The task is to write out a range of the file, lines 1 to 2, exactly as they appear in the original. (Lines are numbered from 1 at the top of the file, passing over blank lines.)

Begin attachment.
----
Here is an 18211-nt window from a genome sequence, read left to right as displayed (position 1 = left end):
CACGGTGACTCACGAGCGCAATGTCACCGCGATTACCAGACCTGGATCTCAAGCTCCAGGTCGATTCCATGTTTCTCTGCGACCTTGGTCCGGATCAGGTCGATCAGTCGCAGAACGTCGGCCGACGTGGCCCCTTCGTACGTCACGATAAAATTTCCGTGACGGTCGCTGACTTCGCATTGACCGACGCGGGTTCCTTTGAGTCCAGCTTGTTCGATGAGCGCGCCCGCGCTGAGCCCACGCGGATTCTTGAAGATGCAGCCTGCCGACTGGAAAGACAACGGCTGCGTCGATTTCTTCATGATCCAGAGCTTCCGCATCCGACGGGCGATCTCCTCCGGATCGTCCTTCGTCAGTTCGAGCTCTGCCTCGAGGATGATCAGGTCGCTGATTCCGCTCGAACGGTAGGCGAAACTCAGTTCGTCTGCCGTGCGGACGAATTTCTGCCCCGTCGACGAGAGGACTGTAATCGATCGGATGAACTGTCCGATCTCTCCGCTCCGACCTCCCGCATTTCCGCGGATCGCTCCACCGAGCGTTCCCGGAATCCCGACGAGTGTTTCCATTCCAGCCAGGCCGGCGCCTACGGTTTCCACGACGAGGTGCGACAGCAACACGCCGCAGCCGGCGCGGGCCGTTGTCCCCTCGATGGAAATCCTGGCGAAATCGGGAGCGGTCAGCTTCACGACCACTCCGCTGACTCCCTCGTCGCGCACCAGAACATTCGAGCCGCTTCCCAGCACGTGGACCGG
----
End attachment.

Here is an 18211-nt window from a genome sequence, read left to right as displayed (position 1 = left end):
CACGGTGACTCACGAGCGCAATGTCACCGCGATTACCAGACCTGGATCTCAAGCTCCAGGTCGATTCCATGTTTCTCTGCGACCTTGGTCCGGATCAGGTCGATCAGTCGCAGAACGTCGGCCGACGTGGCCCCTTCGTACGTCACGATAAAATTTCCGTGACGGTCGCTGACTTCGCATTGACCGACGCGGGTTCCTTTGAGTCCAGCTTGTTCGATGAGCGCGCCCGCGCTGAGCCCACGCGGATTCTTGAAGATGCAGCCTGCCGACTGGAAAGACAACGGCTGCGTCGATTTCTTCATGATCCAGAGCTTCCGCATCCGACGGGCGATCTCCTCCGGATCGTCCTTCGTCAGTTCGAGCTCTGCCTCGAGGATGATCAGGTCGCTGATTCCGCTCGAACGGTAGGCGAAACTCAGTTCGTCTGCCGTGCGGACGAATTTCTGCCCCGTCGACGAGAGGACTGTAATCGATCGGATGAACTGTCCGATCTCTCCGCTCCGACCTCCCGCATTTCCGCGGATCGCTCCACCGAGCGTTCCCGGAATCCCGACGAGTGTTTCCATTCCAGCCAGGCCGGCGCCTACGGTTTCCACGACGAGGTGCGACAGCAACACGCCGCAGCCGGCGCGGGCCGTTGTCCCCTCGATGGAAATCCTGGCGAAATCGGGAGCGGTCAGCTTCACGACCACTCCGCTGACTCCCTCGTCGCGCACCAGAACATTCGAGCCGCTTCCCAGCACGTGGACCGG